Medical Humanities, or Health Humanities (as it has come to be called in recent times) is an exploratory field of study that tries to bring perspectives from the humanities, the arts and the social sciences to medical education and practice.
CCDC has been conducting Health Humanities workshops since 2010.
Some major issues around medical education and practice that the workshops bring to the surface are: lack of effective role models, hierarchy and authoritarian behaviour, dehumanisation resulting from separating the human being from the professional, lack of self care, pressure to perform, the slow fading of hope and faith in the profession, etc.
Our workshops highlight the importance of pause and reflection in a profession where both training and practice take place in a highly competitive environment, and where rigid institutional hierarchies, work pressure and social pressures, all combine to adversely affect interactions among doctors, patients , caregivers, medical students and nurses.
The workshops provide a refreshingly new framework for medical students and faculty to work with, by encouraging them to use their bodies, and listen deeply to one another. The ability to listen to what is said as well as what is not said is crucial for the doctor. When participants create images or body shapes of their conflicts in the workshops, they do so in an environment of acceptance and no judgement. They learn the skills of expressing emotions and interpreting emotions as expressed through body images. The experience of expressing their emotions, doubts, and confusions- for many, for the first time in their professional lives- can be powerfully transformative. This internal process of reflection and the movement towards change is the goal of our workshops.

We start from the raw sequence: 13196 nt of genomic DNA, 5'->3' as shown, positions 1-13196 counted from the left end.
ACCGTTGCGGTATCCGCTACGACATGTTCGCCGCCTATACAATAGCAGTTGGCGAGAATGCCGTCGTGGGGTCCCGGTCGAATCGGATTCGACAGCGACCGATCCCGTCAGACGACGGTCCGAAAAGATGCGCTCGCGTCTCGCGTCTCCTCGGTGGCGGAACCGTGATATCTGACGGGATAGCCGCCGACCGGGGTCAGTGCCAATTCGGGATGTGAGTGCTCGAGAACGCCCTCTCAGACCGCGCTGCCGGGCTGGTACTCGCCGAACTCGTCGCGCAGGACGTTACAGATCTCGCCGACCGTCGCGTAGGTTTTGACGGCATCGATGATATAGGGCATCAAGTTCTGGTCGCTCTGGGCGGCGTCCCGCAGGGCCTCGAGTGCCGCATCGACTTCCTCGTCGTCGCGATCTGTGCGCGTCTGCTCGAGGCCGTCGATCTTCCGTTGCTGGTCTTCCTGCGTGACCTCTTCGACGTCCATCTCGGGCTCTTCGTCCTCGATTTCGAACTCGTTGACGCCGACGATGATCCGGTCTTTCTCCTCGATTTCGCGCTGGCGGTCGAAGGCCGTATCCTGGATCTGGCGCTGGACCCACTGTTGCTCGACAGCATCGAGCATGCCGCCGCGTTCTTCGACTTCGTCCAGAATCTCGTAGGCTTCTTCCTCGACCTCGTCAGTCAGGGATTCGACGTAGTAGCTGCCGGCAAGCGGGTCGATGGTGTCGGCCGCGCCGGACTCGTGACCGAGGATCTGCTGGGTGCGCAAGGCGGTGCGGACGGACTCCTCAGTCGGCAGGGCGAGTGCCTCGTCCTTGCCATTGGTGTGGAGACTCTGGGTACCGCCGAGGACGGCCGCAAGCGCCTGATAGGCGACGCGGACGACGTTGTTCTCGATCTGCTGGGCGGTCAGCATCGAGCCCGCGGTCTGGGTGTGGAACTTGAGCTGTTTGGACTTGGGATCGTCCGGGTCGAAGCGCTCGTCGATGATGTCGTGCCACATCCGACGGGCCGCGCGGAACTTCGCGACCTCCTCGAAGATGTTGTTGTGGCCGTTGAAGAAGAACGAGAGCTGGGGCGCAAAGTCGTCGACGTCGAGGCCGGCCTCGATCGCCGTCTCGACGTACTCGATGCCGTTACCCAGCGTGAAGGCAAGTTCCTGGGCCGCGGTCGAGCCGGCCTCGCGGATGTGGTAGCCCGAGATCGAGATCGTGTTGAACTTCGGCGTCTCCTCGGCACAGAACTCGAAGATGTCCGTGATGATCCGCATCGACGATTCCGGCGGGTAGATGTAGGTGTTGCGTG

Since 2010, we have conducted around 30 Health Humanities workshops in 11 cities in India and Nepal.
We offer a 3 day module where participants experience the philosophy of TO though the games and exercises on the first two days. Day 3 is devoted to discussing the way forward- we guide participants and institution heads in planning the application of TO principles to medical education and practice.
Some of the colleges we have worked with are Seth GS Medical College, Mumbai, UCMS, Delhi, All India Institute of Medical Sciences, Bhopal and Jodhpur, JSS Medical College, Mysore, Kasturba Medical College and Melaka Manipal Medical College, Manipal, PSG, Coimbatore, Christian Medical College, Vellore, TD Medical College, Alappuzha, Jorhat Medical College, Jorhat, Assam, Devaraj Urs Medical College, Kolar, MS Ramaiah Medical College, Bangalore, Mahatma Gandhi Institute of Medical Sciences, Sevagram, Wardha, Sri Guru Ram Das University of Medical Sciences, Amritsar, and Datta Meghe institute of Medical Sciences, Wardha.
An overwhelming 95% of our participants recommend that all medical students and faculty be exposed to such workshops. The uniqueness of the TO methodology is that each participant's insight is shaped by his experience of the workshop and therefore individually valuable.
Here are some reflections shared by our participants at the end of our workshops:
If you are not happy with something be willing to change it. Don't just watch
We have to think differently if we want to bring about a change in the current system of teaching
It has opened up a very major need to question the set norms of society
I liked the concept of forum theatre as a medium of dialogue rather than debating it verbally, which usually ends up in and no results and individuals sticking to their own fixed opinions
In a profession coming under increasing public scrutiny for its lack of humaneness, such reflections are a sign of hope and change.